Difference between revisions of "Apollo 11"

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m (BenLH moved page GFDL:Apollo 11 to Apollo 11 without leaving a redirect: make it consistent with other Apollo articles)
 
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!colspan="2" cellspacing="0" cellpadding="2" bgcolor="#FFDEAD"|Mission Insignia
 
!colspan="2" cellspacing="0" cellpadding="2" bgcolor="#FFDEAD"|Mission Insignia
 
|-
 
|-
|colspan="2" align="center"|[[Image:Apollo_11_insignia.jpg|center|thumb|250px|Apollo 11 insignia]]
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|colspan="2" align="center"|[[Image:Apollo_11_insignia.jpg|center|250px|Apollo 11 insignia]]
 
|-
 
|-
 
!colspan="2" cellspacing="0" cellpadding="2" bgcolor="#FFDEAD"|Mission Statistics
 
!colspan="2" cellspacing="0" cellpadding="2" bgcolor="#FFDEAD"|Mission Statistics
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|'''Number of<br>Crew:'''||3
 
|'''Number of<br>Crew:'''||3
 
|-
 
|-
|'''Launch:'''||[[July 16]], [[1969]]<br>13:32:00 [[UTC]]<br>[[Kennedy Space Center]]<br>LC 39A
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|'''Launch:'''||July 16, 1969<br>13:32:00 [[UTC]]<br>[[Kennedy Space Center]]<br>LC 39A
 
|-
 
|-
|'''Lunar Landing:'''||[[July 20]], 1969<br>20:17:40 UTC<br>1.1 N, latitude, 23.8 E<br> [[Mare Tranquillitatis]]<br>(Seat of Tranquility)  
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|'''Lunar Landing:'''||July 20, 1969<br>20:17:40 UTC<br>1.1 N, latitude, 23.8 E<br> [[Mare Tranquillitatis]]<br>(Seat of Tranquility)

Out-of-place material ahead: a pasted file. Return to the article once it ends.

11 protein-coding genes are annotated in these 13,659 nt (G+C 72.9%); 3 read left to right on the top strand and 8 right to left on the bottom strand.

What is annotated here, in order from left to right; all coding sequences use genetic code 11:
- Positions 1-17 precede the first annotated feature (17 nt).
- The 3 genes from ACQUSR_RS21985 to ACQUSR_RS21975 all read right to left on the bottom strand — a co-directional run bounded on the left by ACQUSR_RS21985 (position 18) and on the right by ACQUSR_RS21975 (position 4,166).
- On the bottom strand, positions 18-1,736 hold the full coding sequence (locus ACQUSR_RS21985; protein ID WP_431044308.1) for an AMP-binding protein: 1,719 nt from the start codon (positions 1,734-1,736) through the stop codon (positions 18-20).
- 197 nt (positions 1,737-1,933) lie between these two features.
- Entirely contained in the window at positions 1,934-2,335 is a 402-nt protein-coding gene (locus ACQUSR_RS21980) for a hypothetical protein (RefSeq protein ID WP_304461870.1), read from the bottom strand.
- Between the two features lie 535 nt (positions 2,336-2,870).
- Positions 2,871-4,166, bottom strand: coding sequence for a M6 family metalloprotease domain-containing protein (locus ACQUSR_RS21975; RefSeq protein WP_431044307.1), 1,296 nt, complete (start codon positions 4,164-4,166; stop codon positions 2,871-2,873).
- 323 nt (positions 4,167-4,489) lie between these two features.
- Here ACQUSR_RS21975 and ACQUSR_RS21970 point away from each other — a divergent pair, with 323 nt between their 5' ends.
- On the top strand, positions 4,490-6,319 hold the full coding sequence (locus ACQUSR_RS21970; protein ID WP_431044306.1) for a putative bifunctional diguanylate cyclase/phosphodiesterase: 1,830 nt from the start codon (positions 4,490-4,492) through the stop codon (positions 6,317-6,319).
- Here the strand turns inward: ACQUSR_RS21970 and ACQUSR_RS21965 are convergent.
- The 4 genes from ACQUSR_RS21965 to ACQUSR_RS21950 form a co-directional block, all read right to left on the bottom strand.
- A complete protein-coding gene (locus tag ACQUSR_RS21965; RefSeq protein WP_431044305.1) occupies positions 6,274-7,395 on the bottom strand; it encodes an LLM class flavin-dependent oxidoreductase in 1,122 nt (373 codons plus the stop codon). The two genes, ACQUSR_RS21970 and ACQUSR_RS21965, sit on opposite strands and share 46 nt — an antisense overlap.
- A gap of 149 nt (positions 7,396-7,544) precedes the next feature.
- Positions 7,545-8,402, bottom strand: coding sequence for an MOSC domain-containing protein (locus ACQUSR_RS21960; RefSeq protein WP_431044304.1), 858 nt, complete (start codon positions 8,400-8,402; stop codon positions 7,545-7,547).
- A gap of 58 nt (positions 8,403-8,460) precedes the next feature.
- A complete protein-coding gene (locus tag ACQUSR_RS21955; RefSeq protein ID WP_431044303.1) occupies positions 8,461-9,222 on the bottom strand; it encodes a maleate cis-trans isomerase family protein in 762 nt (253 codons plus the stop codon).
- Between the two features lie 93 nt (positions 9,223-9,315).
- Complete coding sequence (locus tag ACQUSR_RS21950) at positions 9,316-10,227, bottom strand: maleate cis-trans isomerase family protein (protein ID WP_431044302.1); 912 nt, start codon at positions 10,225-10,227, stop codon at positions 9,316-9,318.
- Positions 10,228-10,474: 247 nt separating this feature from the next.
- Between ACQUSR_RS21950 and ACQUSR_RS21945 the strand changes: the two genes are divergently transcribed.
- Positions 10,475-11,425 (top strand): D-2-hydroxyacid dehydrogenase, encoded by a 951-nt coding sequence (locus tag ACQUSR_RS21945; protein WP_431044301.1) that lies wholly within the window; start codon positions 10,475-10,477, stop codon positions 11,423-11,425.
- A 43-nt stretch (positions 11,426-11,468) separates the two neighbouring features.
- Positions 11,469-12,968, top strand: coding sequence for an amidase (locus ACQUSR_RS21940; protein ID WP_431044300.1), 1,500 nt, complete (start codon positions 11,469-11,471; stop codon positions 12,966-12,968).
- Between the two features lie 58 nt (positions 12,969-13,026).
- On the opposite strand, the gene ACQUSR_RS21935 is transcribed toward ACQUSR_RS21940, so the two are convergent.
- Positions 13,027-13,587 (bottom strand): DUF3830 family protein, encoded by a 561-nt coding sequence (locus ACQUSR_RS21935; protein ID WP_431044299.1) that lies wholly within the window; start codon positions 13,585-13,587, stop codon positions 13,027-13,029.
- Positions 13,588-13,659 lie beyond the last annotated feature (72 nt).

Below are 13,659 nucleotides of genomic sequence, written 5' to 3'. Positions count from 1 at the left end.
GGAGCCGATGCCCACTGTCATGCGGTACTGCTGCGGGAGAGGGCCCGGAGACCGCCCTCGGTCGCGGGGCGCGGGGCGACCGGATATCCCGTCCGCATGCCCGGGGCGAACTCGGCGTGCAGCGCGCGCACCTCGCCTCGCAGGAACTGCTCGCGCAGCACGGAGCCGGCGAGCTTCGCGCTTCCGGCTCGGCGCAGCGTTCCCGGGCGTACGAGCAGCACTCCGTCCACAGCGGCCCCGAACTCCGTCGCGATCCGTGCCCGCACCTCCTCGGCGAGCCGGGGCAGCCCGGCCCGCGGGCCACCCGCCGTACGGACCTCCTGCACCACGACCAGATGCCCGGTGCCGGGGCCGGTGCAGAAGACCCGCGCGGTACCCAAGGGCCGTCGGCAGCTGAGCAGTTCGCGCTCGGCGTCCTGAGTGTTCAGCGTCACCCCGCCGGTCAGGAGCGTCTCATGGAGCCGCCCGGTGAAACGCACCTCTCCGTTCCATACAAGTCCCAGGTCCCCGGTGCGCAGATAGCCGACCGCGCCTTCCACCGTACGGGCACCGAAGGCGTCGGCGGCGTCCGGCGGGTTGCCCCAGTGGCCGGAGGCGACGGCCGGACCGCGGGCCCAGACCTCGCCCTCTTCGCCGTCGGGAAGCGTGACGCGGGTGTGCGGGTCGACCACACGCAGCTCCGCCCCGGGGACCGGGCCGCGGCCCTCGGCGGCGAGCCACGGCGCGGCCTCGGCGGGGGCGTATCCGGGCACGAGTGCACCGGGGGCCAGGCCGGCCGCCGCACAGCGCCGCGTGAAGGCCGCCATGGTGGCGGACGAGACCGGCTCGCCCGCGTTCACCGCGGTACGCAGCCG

|-
 
|-
 
|'''Lunar EVA<br>length:'''||2 h 31 min 40 s
 
|'''Lunar EVA<br>length:'''||2 h 31 min 40 s
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|'''Lunar Sample<br>Mass:'''|| 21.55 kg
 
|'''Lunar Sample<br>Mass:'''|| 21.55 kg
 
|-
 
|-
|'''Landing:'''||[[July 24]], [[1969]]<br>16:50:35 UTC<br>13 deg 19 min N,<br>169 deg 9 min W
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|'''Landing:'''||July 24, 1969<br>16:50:35 UTC<br>13 deg 19 min N,<br>169 deg 9 min W
 
|-
 
|-
 
|'''Duration:'''||195 h 18 min 35 s
 
|'''Duration:'''||195 h 18 min 35 s
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|-
 
|-
 
|'''Mass:'''||CSM 28,807 kg;<br>LM 15,103 kg
 
|'''Mass:'''||CSM 28,807 kg;<br>LM 15,103 kg
|-
 
!colspan="2" cellspacing="0" cellpadding="2" bgcolor="#FFDEAD"|Crew Picture
 
|-
 
|colspan="2" align="center"|[[Image:ap11-s69-31740.jpg|center|thumb|225px|Apollo 11 crew portrait (L-R: Armstrong, Collins, and Aldrin)]]
 
|-
 
!colspan="2" cellspacing="0" cellpadding="2" bgcolor="#FFDEAD"|Apollo 11 Crew
 
 
|}
 
|}
  
The '''Apollo 11''' mission was the first manned lunar landing. It was the fifth manned mission in the [[Apollo program]].
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The '''Apollo 11''' mission was the first manned lunar landing. It was the fifth manned mission in the [[Apollo|Apollo program]].
  
 
<blockquote>''That's one small step for [a] man, one giant leap for mankind.''</blockquote>
 
<blockquote>''That's one small step for [a] man, one giant leap for mankind.''</blockquote>
 
:&#8213;Neil Armstrong
 
:&#8213;Neil Armstrong
  
The mission was launched on [[16 July]] [[1969]] with astrounauts [[Neil Armstrong]], [[Michael Collins (astronaut)|Michael Collins]] and  [[Buzz Aldrin]]. On [[July 20]], Armstrong became the first man to walk on the [[Moon]], followed by Aldrin. Collins remained in orbit above the Moon. The astronauts returned safely to earth four days later.
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The mission was launched on 16 July 1969 with astronauts [[Neil Armstrong]], [[Michael Collins]] and  [[Buzz Aldrin]]. On July 20, Armstrong became the first man to walk on the Moon, followed by Aldrin. Collins remained in orbit above the Moon. The astronauts returned safely to earth four days later.